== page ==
Semi-related: I am so glad 7-string guitars are (mostly) no longer a thing.
Tinkering with coffee plus condensed milk has brought my iced coffee game way up. I highly recommend it, if you have the means. Just be prepared to stir, a lot.
To wrap it up, on some other music I’ve enjoyed and thought a bit about lately:
Ben Folds taps into pathos. Bruce Springsteen taps into the American Dream. Dave Grohl taps into the part of us that just wants to turn it up.
Listen to suit.
In the last improv class I took, we spent a lot of time focusing on four kinds of scenes that appear in improv with astonishing frequency: Straight/absurd: A character has a strange perspective on the world, another points out the absurdities in what they’re saying and encourages them to say even more absurd things. Peas… Continue reading Improv perspectives on changing code
A sophisticated solution to a complex problem is fun to find. Its even fun when someone else finds the solution and thoroughly writes it down.
Despite the thrill of being recognized for tackling a big complex problem, I often find it’s more practical to look for the simpler problem that lurks in and around the big problem. Not all tricky problems are complex. Some are presented in a complex way, some are complex because of restrictions that are simply worked around, and some are complex because of an adjoining social problem. Find the simple problem, or the social problem, and solve that instead. It often works for me.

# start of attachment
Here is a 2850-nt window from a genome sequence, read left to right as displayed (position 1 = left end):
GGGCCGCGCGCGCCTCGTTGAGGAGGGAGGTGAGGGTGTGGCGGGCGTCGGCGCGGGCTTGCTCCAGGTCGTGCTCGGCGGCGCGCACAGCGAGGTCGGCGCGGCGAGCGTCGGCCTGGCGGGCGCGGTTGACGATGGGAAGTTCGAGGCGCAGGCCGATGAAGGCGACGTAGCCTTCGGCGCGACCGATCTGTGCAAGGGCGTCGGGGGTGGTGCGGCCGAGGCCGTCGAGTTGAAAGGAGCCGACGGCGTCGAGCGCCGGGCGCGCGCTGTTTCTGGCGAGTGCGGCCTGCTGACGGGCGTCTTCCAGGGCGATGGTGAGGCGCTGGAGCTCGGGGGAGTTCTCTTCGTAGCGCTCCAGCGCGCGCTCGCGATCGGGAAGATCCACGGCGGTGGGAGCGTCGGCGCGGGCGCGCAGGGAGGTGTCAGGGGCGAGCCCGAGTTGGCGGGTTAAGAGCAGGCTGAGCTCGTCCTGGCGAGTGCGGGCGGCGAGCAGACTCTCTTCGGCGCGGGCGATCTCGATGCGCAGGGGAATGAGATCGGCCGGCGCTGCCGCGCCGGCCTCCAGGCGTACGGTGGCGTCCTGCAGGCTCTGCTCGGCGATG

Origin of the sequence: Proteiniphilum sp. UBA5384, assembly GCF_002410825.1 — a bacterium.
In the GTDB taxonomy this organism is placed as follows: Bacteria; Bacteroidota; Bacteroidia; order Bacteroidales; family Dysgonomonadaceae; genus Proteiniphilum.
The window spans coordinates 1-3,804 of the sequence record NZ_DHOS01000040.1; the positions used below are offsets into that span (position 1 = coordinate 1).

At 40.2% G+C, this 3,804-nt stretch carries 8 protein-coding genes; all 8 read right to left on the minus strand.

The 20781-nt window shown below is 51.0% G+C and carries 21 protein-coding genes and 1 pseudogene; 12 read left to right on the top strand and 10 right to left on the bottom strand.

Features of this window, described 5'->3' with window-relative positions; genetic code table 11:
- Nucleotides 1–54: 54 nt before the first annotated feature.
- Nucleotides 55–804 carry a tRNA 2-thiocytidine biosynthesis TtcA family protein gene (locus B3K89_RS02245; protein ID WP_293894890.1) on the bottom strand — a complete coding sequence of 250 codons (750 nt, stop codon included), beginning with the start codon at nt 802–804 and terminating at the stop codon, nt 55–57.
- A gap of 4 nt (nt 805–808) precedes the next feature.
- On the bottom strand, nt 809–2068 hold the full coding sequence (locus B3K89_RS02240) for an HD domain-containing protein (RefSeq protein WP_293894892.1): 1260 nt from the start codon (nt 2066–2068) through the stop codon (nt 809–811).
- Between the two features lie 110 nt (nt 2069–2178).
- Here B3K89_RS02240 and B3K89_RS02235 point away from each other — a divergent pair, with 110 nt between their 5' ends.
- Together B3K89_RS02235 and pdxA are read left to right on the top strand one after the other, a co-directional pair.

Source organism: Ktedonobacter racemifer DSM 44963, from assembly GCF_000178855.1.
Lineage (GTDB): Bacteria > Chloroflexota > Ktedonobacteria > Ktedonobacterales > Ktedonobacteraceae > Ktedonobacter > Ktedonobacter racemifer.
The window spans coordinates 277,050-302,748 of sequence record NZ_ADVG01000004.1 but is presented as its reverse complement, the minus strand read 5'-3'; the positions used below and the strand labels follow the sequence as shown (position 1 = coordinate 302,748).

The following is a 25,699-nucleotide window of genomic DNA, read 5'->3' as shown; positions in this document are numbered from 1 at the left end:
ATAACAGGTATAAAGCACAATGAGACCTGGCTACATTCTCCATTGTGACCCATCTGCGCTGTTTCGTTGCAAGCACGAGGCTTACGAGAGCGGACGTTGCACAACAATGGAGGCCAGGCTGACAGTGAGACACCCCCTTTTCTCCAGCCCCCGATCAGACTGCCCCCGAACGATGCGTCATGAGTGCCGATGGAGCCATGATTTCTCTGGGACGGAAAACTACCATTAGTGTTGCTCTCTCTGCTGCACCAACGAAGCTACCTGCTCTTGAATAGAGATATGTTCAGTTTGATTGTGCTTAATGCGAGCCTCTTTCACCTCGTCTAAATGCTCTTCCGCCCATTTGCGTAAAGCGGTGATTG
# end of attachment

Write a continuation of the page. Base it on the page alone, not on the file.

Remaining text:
My favorite kind of solution to find is one where the solver has taken a problem with a big surface area, found the core of the problem that is 80% of what people care about having solved, and then solved that tiny subproblem. If you want to see masters of this approach, check out the works of Blake Mizerany and Ryan Smith.
One day, Sandi Metz was pressed by a team she was working with to produce a simple set of rules that would lead to better code quality. After consideration, she came up with the following surprisingly numerical guidelines: classes can’t grow beyond one hundred lines of code, methods can’t grow beyond five lines of code,… Continue reading Sandi’s Rules
Six easy pieces on thinking about sustainable code Your application is on fire. Something is consuming it, a process converting fresh and shiny code into rigid, opaque legacy code. Seriously, your applications is on fire. You should look into it. Are you going to fight the fire? Will you keep throwing logs into it, hoping… Continue reading Your application is on fire
A joke for a late-night variety show monologue may only be funny for one day (e.g. a joke about a celebrity). A newspaper article may lose relevance in days or weeks. A TV show might feel dated a couple years after its run ends (e.g. most problems on Seinfeld could be solved with a smartphone).… Continue reading What makes longevity?
I am a giant music nerd. I listen to a ton of music, I think about music a lot, and I often seek out new music via Twitter and Rdio. Besides a dislike for showtunes and reggae, I’m a pretty open-minded listener. Yet, it is exceedingly rare that I seek out live music. When I… Continue reading The downsides of live music
Sometimes, I feel conditioned never to look beyond the first ten feet of the earth. Watch where you’re going, don’t run into things, avoid being eaten by bears. Modern life! When I remind myself to look up, there’s so much great stuff. Trees, antennae, water towers, buildings. Airplanes, birds, superheroes. Never mind the visual pollution… Continue reading Look up every once in a while!